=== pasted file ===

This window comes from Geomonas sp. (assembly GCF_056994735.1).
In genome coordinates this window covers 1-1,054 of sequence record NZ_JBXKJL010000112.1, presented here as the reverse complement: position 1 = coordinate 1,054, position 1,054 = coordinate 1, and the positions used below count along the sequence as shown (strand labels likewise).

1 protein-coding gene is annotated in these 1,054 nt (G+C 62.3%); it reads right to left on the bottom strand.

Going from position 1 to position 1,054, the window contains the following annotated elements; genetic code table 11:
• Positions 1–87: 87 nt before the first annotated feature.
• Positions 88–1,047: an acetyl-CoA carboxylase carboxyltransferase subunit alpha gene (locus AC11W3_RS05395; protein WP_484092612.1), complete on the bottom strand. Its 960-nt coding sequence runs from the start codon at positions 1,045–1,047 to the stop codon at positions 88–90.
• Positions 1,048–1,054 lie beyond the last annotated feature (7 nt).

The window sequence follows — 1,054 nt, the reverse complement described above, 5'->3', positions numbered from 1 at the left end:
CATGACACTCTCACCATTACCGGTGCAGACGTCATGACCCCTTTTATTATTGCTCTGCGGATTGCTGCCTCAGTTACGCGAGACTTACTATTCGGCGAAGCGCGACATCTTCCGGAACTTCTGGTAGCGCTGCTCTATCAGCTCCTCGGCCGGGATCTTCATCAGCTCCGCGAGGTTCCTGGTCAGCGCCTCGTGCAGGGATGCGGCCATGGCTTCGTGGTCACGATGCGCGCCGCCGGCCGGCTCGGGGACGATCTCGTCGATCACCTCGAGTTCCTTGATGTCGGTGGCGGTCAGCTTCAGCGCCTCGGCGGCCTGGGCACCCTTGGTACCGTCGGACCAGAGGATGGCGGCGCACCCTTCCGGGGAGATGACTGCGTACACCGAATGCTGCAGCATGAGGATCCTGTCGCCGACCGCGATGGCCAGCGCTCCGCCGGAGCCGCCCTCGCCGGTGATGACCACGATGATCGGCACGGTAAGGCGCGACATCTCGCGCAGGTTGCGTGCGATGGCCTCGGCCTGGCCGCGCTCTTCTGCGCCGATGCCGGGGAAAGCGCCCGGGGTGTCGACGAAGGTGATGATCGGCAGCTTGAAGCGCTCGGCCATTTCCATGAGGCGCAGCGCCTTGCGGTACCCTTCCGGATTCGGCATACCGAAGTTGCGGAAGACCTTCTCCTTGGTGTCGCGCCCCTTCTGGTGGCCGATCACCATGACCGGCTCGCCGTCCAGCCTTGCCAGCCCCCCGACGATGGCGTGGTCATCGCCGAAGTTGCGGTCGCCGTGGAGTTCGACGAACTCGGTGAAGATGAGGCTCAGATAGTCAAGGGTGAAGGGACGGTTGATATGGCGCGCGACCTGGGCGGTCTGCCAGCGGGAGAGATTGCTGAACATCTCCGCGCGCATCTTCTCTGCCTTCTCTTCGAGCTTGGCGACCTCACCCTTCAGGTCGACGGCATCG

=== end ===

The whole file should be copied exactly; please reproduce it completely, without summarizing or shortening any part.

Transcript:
This window comes from Geomonas sp. (assembly GCF_056994735.1).
In genome coordinates this window covers 1-1,054 of sequence record NZ_JBXKJL010000112.1, presented here as the reverse complement: position 1 = coordinate 1,054, position 1,054 = coordinate 1, and the positions used below count along the sequence as shown (strand labels likewise).

1 protein-coding gene is annotated in these 1,054 nt (G+C 62.3%); it reads right to left on the bottom strand.

Going from position 1 to position 1,054, the window contains the following annotated elements; genetic code table 11:
• Positions 1–87: 87 nt before the first annotated feature.
• Positions 88–1,047: an acetyl-CoA carboxylase carboxyltransferase subunit alpha gene (locus AC11W3_RS05395; protein WP_484092612.1), complete on the bottom strand. Its 960-nt coding sequence runs from the start codon at positions 1,045–1,047 to the stop codon at positions 88–90.
• Positions 1,048–1,054 lie beyond the last annotated feature (7 nt).

The window sequence follows — 1,054 nt, the reverse complement described above, 5'->3', positions numbered from 1 at the left end:
CATGACACTCTCACCATTACCGGTGCAGACGTCATGACCCCTTTTATTATTGCTCTGCGGATTGCTGCCTCAGTTACGCGAGACTTACTATTCGGCGAAGCGCGACATCTTCCGGAACTTCTGGTAGCGCTGCTCTATCAGCTCCTCGGCCGGGATCTTCATCAGCTCCGCGAGGTTCCTGGTCAGCGCCTCGTGCAGGGATGCGGCCATGGCTTCGTGGTCACGATGCGCGCCGCCGGCCGGCTCGGGGACGATCTCGTCGATCACCTCGAGTTCCTTGATGTCGGTGGCGGTCAGCTTCAGCGCCTCGGCGGCCTGGGCACCCTTGGTACCGTCGGACCAGAGGATGGCGGCGCACCCTTCCGGGGAGATGACTGCGTACACCGAATGCTGCAGCATGAGGATCCTGTCGCCGACCGCGATGGCCAGCGCTCCGCCGGAGCCGCCCTCGCCGGTGATGACCACGATGATCGGCACGGTAAGGCGCGACATCTCGCGCAGGTTGCGTGCGATGGCCTCGGCCTGGCCGCGCTCTTCTGCGCCGATGCCGGGGAAAGCGCCCGGGGTGTCGACGAAGGTGATGATCGGCAGCTTGAAGCGCTCGGCCATTTCCATGAGGCGCAGCGCCTTGCGGTACCCTTCCGGATTCGGCATACCGAAGTTGCGGAAGACCTTCTCCTTGGTGTCGCGCCCCTTCTGGTGGCCGATCACCATGACCGGCTCGCCGTCCAGCCTTGCCAGCCCCCCGACGATGGCGTGGTCATCGCCGAAGTTGCGGTCGCCGTGGAGTTCGACGAACTCGGTGAAGATGAGGCTCAGATAGTCAAGGGTGAAGGGACGGTTGATATGGCGCGCGACCTGGGCGGTCTGCCAGCGGGAGAGATTGCTGAACATCTCCGCGCGCATCTTCTCTGCCTTCTCTTCGAGCTTGGCGACCTCACCCTTCAGGTCGACGGCATCG